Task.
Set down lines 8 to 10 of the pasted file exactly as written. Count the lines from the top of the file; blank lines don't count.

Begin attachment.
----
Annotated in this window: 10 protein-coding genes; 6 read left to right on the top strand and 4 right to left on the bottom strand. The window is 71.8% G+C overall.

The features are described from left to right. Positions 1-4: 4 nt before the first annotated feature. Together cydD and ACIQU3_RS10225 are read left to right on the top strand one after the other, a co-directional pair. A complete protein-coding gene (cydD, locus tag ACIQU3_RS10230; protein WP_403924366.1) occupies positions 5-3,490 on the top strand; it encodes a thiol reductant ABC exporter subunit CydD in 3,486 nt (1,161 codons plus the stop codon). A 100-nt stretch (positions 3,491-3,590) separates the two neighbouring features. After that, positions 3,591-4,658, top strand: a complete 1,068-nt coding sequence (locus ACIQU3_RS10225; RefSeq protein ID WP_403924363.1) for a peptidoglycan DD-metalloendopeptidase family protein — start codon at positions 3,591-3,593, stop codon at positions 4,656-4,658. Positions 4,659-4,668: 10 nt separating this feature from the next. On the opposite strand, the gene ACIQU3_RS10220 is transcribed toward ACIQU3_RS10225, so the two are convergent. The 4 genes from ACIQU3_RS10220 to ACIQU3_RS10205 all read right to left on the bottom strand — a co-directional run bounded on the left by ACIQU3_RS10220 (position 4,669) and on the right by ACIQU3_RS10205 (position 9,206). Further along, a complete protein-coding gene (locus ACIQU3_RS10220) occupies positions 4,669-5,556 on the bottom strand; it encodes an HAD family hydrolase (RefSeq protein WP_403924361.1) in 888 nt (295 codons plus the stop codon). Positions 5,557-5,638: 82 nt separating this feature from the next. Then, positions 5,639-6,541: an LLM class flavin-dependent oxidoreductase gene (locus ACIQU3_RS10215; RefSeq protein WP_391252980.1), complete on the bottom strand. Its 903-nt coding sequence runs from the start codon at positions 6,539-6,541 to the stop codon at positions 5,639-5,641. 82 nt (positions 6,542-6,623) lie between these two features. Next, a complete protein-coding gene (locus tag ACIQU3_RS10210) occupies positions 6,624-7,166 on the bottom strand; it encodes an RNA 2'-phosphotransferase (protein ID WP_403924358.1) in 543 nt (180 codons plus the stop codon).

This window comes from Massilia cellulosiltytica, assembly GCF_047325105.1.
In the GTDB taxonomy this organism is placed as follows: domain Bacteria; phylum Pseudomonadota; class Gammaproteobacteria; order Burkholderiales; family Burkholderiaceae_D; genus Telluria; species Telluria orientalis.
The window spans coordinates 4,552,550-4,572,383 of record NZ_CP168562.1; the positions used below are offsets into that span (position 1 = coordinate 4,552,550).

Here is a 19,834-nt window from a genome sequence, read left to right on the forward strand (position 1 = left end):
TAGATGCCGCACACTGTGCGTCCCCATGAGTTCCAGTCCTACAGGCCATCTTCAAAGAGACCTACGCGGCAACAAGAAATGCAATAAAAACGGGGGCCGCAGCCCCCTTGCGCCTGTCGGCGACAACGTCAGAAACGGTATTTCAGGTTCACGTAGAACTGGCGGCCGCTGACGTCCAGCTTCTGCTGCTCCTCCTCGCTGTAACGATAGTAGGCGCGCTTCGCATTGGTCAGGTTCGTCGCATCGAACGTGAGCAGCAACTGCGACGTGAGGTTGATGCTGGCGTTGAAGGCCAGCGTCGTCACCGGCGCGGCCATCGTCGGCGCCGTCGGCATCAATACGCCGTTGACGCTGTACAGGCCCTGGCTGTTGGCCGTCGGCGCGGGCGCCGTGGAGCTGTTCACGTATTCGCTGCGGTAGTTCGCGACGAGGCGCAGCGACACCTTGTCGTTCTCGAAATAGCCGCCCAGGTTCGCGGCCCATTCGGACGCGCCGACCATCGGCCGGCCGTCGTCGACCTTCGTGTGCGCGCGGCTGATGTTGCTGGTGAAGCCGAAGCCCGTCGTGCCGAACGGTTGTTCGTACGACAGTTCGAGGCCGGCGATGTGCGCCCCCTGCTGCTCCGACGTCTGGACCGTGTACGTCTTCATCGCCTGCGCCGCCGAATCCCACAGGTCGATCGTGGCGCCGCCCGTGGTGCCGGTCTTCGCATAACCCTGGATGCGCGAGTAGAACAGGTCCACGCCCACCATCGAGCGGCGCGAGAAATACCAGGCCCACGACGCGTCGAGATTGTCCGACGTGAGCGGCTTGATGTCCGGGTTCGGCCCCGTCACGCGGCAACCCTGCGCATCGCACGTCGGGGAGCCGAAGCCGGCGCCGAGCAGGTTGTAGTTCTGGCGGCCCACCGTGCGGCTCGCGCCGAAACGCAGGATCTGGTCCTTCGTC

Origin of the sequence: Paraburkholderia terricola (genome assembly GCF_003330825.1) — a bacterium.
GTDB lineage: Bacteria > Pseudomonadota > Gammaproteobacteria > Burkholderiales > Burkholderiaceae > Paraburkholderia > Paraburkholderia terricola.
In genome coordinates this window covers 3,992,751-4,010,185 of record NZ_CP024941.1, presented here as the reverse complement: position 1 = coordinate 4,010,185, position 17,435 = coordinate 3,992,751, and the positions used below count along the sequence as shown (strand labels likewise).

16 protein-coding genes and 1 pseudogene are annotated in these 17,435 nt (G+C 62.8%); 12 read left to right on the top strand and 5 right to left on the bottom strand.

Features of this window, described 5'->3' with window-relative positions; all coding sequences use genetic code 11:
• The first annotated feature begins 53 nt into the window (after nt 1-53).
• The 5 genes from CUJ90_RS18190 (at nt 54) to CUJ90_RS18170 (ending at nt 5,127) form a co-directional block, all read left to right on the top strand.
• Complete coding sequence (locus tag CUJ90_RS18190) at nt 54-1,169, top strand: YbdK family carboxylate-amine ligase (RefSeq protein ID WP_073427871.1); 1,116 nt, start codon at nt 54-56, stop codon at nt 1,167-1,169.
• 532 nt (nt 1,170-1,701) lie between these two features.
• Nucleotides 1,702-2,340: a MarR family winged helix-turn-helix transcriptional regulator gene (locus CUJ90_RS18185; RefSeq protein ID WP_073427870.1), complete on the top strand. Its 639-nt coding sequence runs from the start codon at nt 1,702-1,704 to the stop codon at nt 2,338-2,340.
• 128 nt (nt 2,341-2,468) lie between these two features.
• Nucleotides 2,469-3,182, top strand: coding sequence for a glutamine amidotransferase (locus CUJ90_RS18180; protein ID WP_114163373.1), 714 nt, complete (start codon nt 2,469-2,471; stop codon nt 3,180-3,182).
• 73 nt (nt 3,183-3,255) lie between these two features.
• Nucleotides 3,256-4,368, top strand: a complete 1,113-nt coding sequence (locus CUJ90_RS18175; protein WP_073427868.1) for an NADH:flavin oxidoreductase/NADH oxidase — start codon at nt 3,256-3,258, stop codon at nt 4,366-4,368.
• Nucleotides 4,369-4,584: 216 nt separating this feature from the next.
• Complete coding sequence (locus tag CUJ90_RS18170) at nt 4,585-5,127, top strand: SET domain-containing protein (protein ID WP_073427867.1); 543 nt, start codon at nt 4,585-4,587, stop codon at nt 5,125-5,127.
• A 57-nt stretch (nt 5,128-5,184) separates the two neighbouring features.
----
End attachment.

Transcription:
Origin of the sequence: Paraburkholderia terricola (genome assembly GCF_003330825.1) — a bacterium.
GTDB lineage: Bacteria > Pseudomonadota > Gammaproteobacteria > Burkholderiales > Burkholderiaceae > Paraburkholderia > Paraburkholderia terricola.
In genome coordinates this window covers 3,992,751-4,010,185 of record NZ_CP024941.1, presented here as the reverse complement: position 1 = coordinate 4,010,185, position 17,435 = coordinate 3,992,751, and the positions used below count along the sequence as shown (strand labels likewise).